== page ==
return None
   numPoints = len(points)
   if numPoints < 2:
       return None
   xs, ys = zip(*points)
   if numPoints < 4:
       kind = 'linear'
       # 'quadratic' is not implemented.
       kind = 'cubic'
   return scipy.interpolate.interp1d(xs, ys, kind, bounds_error = False)

Caching and applying a curve


# def createLookupArray(func, length = 256)
#     min(max(0, func_i), length - 1) # ensure fun_i » [0, length - 1]
# def applyLookupArray(lookupArray, src, dst)
#     dst[:] = lookupArray[src]
def createCompositeFunc(func0, func1):
        """Return a composite of two functions."""
        if func0 is None:
            return func1
        if func1 is None:
            return func0
        return lambda x: func0(func1(x))
# Misc:
flatView = array.view()
flatView.shape = array.size
# numpy.view only owns a reference to the data, not a copy

Designing object-oriented curve filters

Emulating photo films

Highlighting edges

cv2.medianBlur(src, blurKsize)
cv2.Laplacian(graySrc,, graySrc, ksize = edgeKsize)
normalizedInverseAlpha = (1.0 / 255) * (255 - graySrc)
channels = cv2.split(src)
for channel in channels:
    channel[:] = channel * normalizedInverseAlpha
cv2.merge(channels, dst)

Custom kernels – getting convoluted


convolution matrix, it mixes up or convolutes the pixels in a region.

  kernel = numpy.array([[-1, -1, -1],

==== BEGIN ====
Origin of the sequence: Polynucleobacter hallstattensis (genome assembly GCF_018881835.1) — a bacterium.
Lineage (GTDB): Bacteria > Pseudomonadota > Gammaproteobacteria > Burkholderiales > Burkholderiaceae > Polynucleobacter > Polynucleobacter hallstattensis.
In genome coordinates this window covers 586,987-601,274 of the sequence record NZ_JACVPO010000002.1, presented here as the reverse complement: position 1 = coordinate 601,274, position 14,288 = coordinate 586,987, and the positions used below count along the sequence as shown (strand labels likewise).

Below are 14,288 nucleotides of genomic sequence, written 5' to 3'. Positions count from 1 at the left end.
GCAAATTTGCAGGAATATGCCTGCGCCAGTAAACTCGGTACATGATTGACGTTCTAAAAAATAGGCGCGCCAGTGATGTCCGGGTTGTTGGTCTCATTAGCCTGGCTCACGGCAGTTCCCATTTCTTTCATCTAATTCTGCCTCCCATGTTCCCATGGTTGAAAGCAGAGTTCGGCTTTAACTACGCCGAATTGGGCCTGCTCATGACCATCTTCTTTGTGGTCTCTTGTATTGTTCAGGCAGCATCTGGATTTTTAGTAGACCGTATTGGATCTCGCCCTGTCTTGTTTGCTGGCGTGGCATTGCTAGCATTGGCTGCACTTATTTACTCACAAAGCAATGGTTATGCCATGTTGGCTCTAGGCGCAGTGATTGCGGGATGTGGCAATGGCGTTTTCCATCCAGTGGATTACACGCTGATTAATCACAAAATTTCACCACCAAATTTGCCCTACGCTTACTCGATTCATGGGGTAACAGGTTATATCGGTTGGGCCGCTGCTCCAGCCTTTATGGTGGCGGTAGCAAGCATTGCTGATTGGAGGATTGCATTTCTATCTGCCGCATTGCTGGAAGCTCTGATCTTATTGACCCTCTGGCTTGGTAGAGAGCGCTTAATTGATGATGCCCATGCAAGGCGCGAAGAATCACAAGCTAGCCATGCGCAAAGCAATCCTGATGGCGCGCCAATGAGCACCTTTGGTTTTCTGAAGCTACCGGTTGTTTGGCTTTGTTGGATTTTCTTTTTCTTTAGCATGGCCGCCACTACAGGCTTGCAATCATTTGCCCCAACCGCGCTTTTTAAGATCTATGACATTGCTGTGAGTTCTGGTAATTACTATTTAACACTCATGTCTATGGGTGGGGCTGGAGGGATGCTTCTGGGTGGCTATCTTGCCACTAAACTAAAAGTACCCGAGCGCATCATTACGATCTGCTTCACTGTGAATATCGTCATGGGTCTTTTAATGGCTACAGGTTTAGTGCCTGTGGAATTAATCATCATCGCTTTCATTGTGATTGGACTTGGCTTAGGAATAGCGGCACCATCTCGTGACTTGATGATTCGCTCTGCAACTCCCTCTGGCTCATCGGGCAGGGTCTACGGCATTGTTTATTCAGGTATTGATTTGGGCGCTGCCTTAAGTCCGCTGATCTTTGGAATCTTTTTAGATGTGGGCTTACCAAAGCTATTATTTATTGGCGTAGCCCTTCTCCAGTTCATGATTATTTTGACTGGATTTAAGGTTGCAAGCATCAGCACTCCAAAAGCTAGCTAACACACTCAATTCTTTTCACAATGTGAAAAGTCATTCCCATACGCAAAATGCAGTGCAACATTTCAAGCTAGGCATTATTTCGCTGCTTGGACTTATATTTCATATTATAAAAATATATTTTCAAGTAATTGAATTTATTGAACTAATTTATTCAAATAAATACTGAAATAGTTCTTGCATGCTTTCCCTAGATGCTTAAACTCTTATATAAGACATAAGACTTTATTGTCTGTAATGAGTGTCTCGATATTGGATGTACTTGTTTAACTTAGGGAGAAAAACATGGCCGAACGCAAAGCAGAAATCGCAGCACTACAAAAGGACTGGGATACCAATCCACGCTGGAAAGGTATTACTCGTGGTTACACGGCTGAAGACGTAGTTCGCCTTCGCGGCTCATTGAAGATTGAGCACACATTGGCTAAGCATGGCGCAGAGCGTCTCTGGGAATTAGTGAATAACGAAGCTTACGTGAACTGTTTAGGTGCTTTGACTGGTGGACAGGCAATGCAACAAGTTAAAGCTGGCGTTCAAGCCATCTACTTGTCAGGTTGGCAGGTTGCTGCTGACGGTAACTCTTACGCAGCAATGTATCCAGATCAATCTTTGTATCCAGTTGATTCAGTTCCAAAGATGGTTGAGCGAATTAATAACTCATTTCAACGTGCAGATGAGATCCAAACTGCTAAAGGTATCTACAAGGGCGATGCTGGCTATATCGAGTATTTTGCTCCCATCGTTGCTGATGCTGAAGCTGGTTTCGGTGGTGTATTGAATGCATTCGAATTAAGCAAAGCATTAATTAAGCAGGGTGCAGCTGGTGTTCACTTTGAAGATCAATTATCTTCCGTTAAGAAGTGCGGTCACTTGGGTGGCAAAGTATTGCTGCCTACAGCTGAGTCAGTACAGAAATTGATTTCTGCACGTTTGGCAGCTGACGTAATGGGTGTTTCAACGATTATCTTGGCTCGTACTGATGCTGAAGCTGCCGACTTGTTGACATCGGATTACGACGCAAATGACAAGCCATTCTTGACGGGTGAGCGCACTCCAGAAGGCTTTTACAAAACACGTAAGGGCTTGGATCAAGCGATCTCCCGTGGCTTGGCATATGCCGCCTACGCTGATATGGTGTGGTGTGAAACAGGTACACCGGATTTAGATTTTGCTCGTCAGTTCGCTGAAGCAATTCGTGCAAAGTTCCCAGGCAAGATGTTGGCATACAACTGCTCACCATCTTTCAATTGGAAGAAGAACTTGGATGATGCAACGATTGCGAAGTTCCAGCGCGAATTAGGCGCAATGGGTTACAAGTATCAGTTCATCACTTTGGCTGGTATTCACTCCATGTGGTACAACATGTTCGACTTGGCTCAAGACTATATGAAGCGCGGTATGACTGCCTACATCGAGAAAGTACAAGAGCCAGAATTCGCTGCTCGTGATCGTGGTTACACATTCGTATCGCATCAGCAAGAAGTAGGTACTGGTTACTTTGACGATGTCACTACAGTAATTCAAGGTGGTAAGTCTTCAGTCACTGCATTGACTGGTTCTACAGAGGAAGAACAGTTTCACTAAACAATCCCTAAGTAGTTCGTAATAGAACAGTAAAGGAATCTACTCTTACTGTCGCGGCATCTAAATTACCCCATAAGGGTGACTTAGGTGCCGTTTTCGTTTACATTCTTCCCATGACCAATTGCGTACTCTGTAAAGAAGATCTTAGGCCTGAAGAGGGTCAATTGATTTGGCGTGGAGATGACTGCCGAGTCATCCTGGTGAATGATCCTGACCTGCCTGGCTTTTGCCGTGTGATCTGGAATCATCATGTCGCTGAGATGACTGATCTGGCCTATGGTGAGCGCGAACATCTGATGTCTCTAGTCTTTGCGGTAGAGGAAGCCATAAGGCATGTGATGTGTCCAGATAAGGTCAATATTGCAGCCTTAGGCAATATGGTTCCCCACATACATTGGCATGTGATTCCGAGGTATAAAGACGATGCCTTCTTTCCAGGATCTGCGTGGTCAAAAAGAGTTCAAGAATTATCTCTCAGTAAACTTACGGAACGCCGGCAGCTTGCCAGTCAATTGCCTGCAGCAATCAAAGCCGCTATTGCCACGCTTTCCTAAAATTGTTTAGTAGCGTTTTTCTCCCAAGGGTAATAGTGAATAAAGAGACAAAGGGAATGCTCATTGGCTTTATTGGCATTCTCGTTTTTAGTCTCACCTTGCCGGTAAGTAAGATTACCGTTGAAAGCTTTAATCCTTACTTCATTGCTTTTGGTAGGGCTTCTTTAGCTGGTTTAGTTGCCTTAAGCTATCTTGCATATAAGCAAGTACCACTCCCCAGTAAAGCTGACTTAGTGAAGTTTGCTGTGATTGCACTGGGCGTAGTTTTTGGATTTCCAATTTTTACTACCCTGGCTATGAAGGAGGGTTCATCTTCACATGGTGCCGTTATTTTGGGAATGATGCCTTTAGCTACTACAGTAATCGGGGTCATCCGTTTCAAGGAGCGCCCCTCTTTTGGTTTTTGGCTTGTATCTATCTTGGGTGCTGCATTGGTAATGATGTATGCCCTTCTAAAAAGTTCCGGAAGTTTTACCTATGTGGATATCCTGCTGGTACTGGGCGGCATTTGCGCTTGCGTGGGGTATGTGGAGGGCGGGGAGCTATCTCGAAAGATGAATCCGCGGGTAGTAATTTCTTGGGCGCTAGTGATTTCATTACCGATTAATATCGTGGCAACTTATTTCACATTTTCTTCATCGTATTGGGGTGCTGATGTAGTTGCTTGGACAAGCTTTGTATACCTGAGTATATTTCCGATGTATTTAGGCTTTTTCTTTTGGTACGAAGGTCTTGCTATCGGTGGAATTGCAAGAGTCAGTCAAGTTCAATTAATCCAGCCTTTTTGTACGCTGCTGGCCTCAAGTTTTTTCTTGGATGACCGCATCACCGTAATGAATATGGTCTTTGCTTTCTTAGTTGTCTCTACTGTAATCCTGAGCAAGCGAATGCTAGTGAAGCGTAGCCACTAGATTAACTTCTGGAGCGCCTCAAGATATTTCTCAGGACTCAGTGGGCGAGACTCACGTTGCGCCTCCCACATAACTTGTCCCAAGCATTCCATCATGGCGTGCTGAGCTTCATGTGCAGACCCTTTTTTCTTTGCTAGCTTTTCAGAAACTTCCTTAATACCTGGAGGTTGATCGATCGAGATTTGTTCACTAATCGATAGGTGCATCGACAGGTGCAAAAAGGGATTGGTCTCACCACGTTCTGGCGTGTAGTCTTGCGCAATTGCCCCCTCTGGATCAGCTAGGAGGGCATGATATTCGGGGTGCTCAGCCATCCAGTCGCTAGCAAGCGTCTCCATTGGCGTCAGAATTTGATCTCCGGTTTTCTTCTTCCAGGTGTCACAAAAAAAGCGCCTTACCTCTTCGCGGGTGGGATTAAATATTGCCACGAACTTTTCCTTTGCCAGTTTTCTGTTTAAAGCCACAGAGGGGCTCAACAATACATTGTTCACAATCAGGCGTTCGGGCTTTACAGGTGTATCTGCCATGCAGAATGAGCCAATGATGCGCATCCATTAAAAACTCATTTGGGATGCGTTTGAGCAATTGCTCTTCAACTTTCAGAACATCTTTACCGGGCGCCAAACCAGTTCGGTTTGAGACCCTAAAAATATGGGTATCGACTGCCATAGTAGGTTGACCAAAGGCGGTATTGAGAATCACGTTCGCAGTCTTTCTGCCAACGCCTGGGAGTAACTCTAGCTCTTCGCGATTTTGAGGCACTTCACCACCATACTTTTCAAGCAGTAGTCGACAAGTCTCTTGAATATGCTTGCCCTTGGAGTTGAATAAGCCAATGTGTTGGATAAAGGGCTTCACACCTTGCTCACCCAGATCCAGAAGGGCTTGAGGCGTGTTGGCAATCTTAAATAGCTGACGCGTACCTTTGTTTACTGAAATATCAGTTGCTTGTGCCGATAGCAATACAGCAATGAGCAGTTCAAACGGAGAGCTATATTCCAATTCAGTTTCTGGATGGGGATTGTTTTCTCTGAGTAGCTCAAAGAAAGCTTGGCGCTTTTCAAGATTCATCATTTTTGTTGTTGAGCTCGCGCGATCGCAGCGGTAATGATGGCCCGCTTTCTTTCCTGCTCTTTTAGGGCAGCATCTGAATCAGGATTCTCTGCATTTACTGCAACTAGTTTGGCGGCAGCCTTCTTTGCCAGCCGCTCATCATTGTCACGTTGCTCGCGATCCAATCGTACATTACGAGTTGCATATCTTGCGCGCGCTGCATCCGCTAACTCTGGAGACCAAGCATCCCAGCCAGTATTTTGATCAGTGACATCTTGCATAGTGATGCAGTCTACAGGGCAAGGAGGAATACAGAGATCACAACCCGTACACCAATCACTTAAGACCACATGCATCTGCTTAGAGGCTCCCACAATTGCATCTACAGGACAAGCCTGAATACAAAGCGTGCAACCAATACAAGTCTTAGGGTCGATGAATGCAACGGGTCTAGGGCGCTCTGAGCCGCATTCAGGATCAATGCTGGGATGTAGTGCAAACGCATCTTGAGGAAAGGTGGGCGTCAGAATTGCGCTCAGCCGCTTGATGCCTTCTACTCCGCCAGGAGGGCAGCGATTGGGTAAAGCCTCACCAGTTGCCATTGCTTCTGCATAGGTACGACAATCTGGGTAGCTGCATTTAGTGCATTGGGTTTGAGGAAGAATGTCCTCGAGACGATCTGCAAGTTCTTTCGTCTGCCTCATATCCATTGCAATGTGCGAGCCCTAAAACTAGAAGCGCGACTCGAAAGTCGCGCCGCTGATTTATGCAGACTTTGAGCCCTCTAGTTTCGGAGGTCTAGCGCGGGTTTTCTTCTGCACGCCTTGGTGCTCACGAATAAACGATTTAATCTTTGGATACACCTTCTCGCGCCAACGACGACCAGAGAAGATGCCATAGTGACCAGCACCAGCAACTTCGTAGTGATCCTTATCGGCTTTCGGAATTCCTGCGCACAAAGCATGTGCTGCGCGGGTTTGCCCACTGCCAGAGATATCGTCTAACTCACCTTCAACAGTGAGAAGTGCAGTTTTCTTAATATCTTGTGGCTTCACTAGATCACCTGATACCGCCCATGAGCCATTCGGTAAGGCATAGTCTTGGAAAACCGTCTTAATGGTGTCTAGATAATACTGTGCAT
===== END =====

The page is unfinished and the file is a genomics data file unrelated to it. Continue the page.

[-1,  9, -1],
                        [-1, -1, -1]])

Tracking Faces with Haar Cascades

Conceptualizing Haar cascades

image data \(\to\) features (e.g. Haar-like features) \(\to\) cascade (collection of features)


Two images that differ only in scale should be capable of yielding similar features, albeit for different window sizes. Thus, it is useful to generate features for multiple window sizes. Such a collection of features is called a cascade.

a Haar cascade is scale-invariant or, in other words, robust to changes in scale

Getting Haar cascade data

Defining a face as a hierarchy of rectangles

class Face(object):
    """Data on facial features: face, eyes, nose, mouth."""
    def __init__(self):
        self.faceRect = None
        self.leftEyeRect = None
        self.rightEyeRect = None
        self.noseRect = None
        self.mouthRect = None

Tracing, cutting, and pasting rectangles

def outlineRect(image, rect, color):
    if rect is None:
    x, y, w, h = rect
    cv2.rectangle(image, (x, y), (x+w, y+h), color)
cv2.INTER_LINEAR # bilinear interpolation (the default)
cv2.INTER_CUBIC # bicubic interpolation over a 4 x 4 pixel neighborhood
cv2.INTER_LANCZOS4 # This is Lanczos interpolation over an 8 x 8 pixel neighborhood, the highest-cost, highest-quality approach

\[L(x) = \begin{cases} \operatorname{sinc}(x)\, \operatorname{sinc}(x/a) & \text{if}\;\; -a < x < a\\ 0 & \text{otherwise} \end{cases}\]

Lanczos windows for a = 1, 2, 3.

Lanczos windows for a = 1, 2, 3.


\[L(x) = \begin{cases} 1 & \text{if}\;\; x = 0\\ \quad & \\ \displaystyle \frac{a \sin(\pi x) \sin(\pi x / a)}{\pi^2 x^2} & \text{if}\;\; 0 < |x| < a \\ \quad & \\ 0 & \text{otherwise} \end{cases}\]

Adding more utility functions

def isGray(image):
    """Return True if the image has one channel per pixel."""
    return image.ndim < 3
def widthHeightDividedBy(image, divisor):
    """Return an image's dimensions, divided by a value."""
    h, w = image.shape[:2]
    return (w/divisor, h/divisor)

Detecting Foreground/Background Regions and Depth


I dont have Kinect camera, so pass this chapter, and that’s all the book covers

Appendix A: Integrating with Pygame

Appendix B: Generating Haar Cascades for Custom Targets


  1. OpenCV Computer Vision with Python
  2. Joseph Howse(the author)’s webpage
  3. Lanczos resampling - Wikipedia, the free encyclopedia